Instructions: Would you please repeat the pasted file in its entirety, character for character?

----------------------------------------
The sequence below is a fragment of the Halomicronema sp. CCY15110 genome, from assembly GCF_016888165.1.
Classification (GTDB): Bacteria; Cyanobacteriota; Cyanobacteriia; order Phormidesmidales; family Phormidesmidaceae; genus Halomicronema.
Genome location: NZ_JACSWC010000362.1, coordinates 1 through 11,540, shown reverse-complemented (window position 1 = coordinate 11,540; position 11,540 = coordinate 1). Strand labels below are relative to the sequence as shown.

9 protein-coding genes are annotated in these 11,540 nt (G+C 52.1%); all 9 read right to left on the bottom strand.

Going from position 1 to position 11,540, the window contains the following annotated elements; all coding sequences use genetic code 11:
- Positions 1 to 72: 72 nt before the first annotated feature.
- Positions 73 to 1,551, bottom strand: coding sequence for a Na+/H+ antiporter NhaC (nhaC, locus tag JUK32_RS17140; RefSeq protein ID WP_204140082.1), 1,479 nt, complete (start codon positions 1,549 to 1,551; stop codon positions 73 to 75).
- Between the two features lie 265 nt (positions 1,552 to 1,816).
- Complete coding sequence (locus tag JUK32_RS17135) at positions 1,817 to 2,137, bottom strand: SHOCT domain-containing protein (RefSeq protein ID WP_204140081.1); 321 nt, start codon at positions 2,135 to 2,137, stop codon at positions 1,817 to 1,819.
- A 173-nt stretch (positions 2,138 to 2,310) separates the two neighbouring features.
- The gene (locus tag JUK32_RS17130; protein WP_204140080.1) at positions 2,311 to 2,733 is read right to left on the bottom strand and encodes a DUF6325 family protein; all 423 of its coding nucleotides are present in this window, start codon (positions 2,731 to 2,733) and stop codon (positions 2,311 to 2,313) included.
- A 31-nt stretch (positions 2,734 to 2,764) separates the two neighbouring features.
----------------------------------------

The sequence below is a fragment of the Halomicronema sp. CCY15110 genome, from assembly GCF_016888165.1.
Classification (GTDB): Bacteria; Cyanobacteriota; Cyanobacteriia; order Phormidesmidales; family Phormidesmidaceae; genus Halomicronema.
Genome location: NZ_JACSWC010000362.1, coordinates 1 through 11,540, shown reverse-complemented (window position 1 = coordinate 11,540; position 11,540 = coordinate 1). Strand labels below are relative to the sequence as shown.

9 protein-coding genes are annotated in these 11,540 nt (G+C 52.1%); all 9 read right to left on the bottom strand.

Going from position 1 to position 11,540, the window contains the following annotated elements; all coding sequences use genetic code 11:
- Positions 1 to 72: 72 nt before the first annotated feature.
- Positions 73 to 1,551, bottom strand: coding sequence for a Na+/H+ antiporter NhaC (nhaC, locus tag JUK32_RS17140; RefSeq protein ID WP_204140082.1), 1,479 nt, complete (start codon positions 1,549 to 1,551; stop codon positions 73 to 75).
- Between the two features lie 265 nt (positions 1,552 to 1,816).
- Complete coding sequence (locus tag JUK32_RS17135) at positions 1,817 to 2,137, bottom strand: SHOCT domain-containing protein (RefSeq protein ID WP_204140081.1); 321 nt, start codon at positions 2,135 to 2,137, stop codon at positions 1,817 to 1,819.
- A 173-nt stretch (positions 2,138 to 2,310) separates the two neighbouring features.
- The gene (locus tag JUK32_RS17130; protein WP_204140080.1) at positions 2,311 to 2,733 is read right to left on the bottom strand and encodes a DUF6325 family protein; all 423 of its coding nucleotides are present in this window, start codon (positions 2,731 to 2,733) and stop codon (positions 2,311 to 2,313) included.
- A 31-nt stretch (positions 2,734 to 2,764) separates the two neighbouring features.